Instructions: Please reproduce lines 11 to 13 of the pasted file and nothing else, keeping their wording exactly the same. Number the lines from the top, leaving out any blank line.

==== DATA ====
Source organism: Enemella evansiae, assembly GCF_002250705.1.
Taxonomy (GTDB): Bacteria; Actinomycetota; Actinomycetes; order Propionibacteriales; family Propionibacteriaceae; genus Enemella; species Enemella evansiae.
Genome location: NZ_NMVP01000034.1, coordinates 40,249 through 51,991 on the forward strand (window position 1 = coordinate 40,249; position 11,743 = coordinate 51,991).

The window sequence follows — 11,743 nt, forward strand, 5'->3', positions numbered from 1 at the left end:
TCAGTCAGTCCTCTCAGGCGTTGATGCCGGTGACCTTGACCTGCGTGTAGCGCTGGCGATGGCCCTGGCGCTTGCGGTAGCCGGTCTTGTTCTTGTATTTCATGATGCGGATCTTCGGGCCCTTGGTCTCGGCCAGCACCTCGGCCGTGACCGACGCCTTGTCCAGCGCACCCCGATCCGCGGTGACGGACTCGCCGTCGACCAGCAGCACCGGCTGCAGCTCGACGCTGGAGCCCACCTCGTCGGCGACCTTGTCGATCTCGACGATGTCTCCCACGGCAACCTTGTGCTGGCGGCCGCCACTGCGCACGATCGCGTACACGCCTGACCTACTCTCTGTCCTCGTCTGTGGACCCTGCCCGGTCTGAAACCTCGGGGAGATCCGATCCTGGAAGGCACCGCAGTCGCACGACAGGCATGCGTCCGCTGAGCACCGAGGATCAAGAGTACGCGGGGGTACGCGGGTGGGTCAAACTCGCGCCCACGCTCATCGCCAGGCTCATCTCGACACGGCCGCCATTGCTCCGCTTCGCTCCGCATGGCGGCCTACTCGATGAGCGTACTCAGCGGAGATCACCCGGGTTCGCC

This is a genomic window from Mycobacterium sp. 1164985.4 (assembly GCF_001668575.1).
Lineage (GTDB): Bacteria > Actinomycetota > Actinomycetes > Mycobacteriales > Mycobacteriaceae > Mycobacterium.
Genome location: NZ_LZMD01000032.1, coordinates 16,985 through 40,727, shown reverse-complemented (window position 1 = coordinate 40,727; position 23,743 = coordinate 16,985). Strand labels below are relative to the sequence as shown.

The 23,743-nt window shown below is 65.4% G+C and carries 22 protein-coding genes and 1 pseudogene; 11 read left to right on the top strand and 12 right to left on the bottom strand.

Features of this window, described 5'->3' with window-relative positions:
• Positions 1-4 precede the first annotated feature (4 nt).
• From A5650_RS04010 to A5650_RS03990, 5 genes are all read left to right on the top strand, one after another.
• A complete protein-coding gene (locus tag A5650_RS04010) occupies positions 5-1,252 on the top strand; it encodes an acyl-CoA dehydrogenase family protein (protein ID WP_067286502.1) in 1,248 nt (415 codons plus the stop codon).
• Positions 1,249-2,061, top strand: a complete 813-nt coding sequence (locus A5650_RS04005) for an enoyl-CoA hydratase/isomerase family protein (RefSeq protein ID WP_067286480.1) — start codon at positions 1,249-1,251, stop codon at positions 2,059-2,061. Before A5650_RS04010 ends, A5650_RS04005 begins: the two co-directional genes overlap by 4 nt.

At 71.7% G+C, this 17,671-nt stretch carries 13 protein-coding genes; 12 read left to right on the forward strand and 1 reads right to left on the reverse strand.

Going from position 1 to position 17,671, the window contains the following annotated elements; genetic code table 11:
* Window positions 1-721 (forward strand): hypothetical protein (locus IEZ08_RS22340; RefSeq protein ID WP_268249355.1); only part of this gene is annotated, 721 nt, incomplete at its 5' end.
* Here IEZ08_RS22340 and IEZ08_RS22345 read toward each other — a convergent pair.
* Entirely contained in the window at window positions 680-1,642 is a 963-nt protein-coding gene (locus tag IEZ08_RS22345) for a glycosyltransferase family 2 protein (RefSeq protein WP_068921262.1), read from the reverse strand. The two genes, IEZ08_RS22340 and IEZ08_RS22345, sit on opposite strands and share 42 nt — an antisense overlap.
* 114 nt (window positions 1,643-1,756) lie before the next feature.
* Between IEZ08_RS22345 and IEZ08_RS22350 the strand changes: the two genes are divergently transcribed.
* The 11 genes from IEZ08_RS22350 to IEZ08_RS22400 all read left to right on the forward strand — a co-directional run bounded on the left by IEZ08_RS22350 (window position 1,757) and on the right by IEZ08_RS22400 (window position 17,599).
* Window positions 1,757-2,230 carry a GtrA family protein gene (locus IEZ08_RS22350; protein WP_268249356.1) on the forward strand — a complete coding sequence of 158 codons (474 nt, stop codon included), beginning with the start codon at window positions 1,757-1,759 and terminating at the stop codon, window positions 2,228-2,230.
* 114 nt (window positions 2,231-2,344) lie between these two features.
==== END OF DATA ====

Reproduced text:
• Positions 1-4 precede the first annotated feature (4 nt).
• From A5650_RS04010 to A5650_RS03990, 5 genes are all read left to right on the top strand, one after another.
• A complete protein-coding gene (locus tag A5650_RS04010) occupies positions 5-1,252 on the top strand; it encodes an acyl-CoA dehydrogenase family protein (protein ID WP_067286502.1) in 1,248 nt (415 codons plus the stop codon).